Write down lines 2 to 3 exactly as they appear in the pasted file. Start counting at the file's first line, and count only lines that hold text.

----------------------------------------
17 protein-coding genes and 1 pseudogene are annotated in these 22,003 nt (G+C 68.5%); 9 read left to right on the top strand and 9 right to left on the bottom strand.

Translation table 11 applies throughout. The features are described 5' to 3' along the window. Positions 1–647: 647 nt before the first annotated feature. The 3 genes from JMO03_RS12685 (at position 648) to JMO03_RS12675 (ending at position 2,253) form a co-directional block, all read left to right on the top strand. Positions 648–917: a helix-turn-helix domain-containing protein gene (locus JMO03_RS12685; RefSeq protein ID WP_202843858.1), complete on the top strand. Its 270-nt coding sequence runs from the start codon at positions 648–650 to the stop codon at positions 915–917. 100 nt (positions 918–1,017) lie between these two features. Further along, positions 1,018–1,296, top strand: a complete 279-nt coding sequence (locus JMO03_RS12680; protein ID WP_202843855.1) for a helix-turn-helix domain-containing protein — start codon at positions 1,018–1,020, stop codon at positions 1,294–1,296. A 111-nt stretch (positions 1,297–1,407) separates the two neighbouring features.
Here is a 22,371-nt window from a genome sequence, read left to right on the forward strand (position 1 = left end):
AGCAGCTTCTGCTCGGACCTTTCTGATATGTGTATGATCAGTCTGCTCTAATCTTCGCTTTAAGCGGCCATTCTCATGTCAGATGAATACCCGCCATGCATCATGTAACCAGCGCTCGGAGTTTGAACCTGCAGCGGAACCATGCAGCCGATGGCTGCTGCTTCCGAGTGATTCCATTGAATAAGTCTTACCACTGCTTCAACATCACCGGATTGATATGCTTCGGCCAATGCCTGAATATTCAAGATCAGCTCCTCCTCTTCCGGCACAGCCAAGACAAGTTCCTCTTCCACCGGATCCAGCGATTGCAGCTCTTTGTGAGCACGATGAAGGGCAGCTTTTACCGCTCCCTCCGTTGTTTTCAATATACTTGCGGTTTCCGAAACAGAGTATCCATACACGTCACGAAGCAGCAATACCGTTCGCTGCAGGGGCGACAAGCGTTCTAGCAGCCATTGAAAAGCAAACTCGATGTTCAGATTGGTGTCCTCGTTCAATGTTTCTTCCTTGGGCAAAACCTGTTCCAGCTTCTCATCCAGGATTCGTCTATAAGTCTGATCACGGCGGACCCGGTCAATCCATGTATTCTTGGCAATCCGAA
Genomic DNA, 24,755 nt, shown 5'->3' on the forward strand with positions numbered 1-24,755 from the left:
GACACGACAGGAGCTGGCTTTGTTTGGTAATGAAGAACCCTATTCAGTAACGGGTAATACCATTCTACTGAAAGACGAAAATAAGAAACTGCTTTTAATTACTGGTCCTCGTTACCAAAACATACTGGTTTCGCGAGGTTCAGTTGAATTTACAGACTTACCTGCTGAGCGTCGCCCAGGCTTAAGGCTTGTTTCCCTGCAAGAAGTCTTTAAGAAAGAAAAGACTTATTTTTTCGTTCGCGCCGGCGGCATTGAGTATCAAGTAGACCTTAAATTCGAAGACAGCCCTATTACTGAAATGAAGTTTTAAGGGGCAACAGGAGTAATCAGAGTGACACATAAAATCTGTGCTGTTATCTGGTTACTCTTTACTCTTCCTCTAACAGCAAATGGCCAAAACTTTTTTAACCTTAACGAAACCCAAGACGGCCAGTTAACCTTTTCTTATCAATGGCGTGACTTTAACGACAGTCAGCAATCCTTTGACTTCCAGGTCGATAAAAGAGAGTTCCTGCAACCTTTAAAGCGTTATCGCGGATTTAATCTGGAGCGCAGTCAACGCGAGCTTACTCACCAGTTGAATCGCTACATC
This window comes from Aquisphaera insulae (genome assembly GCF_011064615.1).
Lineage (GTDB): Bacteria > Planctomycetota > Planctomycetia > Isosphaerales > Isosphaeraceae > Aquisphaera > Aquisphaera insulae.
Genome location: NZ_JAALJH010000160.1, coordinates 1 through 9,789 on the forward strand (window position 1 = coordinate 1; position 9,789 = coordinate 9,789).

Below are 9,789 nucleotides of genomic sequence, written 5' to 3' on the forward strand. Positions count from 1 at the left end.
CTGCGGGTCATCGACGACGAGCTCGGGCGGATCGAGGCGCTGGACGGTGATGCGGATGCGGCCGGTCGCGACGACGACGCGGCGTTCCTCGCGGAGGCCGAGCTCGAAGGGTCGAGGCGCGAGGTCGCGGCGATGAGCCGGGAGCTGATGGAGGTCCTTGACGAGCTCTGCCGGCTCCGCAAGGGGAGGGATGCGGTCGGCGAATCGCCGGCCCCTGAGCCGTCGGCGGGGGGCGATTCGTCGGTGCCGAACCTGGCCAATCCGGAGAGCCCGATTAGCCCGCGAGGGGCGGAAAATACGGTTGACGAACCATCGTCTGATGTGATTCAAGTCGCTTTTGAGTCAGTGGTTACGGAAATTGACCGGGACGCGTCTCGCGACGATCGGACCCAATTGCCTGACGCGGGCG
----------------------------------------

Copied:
Translation table 11 applies throughout. The features are described 5' to 3' along the window. Positions 1–647: 647 nt before the first annotated feature. The 3 genes from JMO03_RS12685 (at position 648) to JMO03_RS12675 (ending at position 2,253) form a co-directional block, all read left to right on the top strand. Positions 648–917: a helix-turn-helix domain-containing protein gene (locus JMO03_RS12685; RefSeq protein ID WP_202843858.1), complete on the top strand. Its 270-nt coding sequence runs from the start codon at positions 648–650 to the stop codon at positions 915–917. 100 nt (positions 918–1,017) lie between these two features. Further along, positions 1,018–1,296, top strand: a complete 279-nt coding sequence (locus JMO03_RS12680; protein ID WP_202843855.1) for a helix-turn-helix domain-containing protein — start codon at positions 1,018–1,020, stop codon at positions 1,294–1,296. A 111-nt stretch (positions 1,297–1,407) separates the two neighbouring features.
Here is a 22,371-nt window from a genome sequence, read left to right on the forward strand (position 1 = left end):